Histology and somatic mutations of histiocytoses of group L, C, R, M, and H. (A) L group: Histology of LCH (skin [i-ii] and bone [iii]) and of ECD (perirenal [iv-v]). Pie chart of relative frequencies of activating kinase mutations in LCH (vi) and ECD (vii). (B) C group: Histology of JXG (i-ii). (C) R group: Histology of RDD (meningeal with high IgG4+ plasma cell infiltration [i-ii]). (D) M group: Histology of MH (i-ii). (E) H group: Histology of inherited HLH (liver [i-ii]). Staining with CD1a (Lii in red), IgG4 (Rii in brown), CD163 (Hii in brown), or hematoxylin and eosin (all others). NOS, not otherwise specified.

The Langerhans/non-Langerhans dichotomy noted in prior classification of histiocytoses has become questionable as nearly 20% of patients with Erdheim-Chester disease (ECD) also have LC histiocytosis (LCH) lesions.4 Furthermore, both diseases have clonal mutations involving genes of the MAPK pathway in >80% of cases.5-8 Blood monocytes harboring the same mutations as pathological histiocytes have been reported in both diseases.7,8 In addition, both conditions may be associated with similar clinical complications such as diabetes insipidus and/or neurodegenerative disease. Thus, we propose to include LCH, ECD, and extracutaneous juvenile xanthogranuloma (JXG) in a single group (Table 1).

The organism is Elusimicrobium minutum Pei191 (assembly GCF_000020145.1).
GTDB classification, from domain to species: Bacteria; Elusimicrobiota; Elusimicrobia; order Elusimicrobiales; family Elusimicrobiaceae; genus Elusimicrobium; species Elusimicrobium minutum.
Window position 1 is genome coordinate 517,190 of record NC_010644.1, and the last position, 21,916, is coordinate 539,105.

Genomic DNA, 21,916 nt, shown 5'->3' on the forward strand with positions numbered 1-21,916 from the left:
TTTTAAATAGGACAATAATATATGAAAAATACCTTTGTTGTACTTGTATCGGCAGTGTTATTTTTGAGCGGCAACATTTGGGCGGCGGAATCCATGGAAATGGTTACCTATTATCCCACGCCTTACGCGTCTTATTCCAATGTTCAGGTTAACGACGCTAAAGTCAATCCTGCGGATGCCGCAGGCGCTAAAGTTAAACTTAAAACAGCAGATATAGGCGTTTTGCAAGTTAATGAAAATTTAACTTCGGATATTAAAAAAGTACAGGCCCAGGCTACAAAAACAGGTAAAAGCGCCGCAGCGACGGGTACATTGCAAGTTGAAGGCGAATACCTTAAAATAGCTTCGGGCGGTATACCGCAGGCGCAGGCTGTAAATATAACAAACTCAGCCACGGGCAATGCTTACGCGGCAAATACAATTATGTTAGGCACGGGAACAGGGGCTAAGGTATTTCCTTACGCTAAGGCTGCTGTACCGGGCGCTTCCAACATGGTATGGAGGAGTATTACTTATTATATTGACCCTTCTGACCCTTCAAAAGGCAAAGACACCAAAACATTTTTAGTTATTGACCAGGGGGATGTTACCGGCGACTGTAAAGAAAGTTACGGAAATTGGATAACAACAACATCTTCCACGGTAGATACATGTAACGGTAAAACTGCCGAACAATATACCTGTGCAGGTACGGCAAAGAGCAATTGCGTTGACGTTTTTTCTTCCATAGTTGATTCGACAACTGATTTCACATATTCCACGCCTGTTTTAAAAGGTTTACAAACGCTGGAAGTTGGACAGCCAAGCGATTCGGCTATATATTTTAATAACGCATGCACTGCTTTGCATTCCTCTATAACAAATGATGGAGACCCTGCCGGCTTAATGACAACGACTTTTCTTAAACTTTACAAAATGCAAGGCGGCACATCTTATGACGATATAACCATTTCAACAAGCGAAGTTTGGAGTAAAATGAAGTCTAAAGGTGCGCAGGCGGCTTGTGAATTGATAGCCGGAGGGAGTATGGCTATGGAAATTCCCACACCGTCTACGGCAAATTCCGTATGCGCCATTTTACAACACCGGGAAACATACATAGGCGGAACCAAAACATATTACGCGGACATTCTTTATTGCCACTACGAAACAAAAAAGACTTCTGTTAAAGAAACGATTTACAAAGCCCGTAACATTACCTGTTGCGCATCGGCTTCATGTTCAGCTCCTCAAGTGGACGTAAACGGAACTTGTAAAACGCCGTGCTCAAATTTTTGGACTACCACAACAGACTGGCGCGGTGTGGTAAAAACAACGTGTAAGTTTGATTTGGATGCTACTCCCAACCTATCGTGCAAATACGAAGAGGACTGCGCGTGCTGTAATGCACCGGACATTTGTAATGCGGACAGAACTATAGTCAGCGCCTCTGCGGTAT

An important issue concerns extracutaneous or disseminated JXG. Indeed, histopathology and phenotype are not different from ECD, and some ECD patients may not have typical bilateral and symmetric involvement of long bones. Thus, we recommend performing molecular analysis of these cases, and to consider as ECD all extracutaneous or disseminated JXG with gain-of-function mutation of BRAF, NRAS, KRAS, or MAP2K1 (grade D2). A few cases of histiocytosis for which differential diagnosis of anaplastic lymphoma was excluded have strong expression of ALK,32 some of which have translocation involving ALK.8,32 Some of these cases had histology and clinical characteristics of ECD. Thus, we recommend performing ALK immunohistochemistry screening for all clinically progressive histiocytoses lacking BRAF and MAP2K1 mutations (grade D2).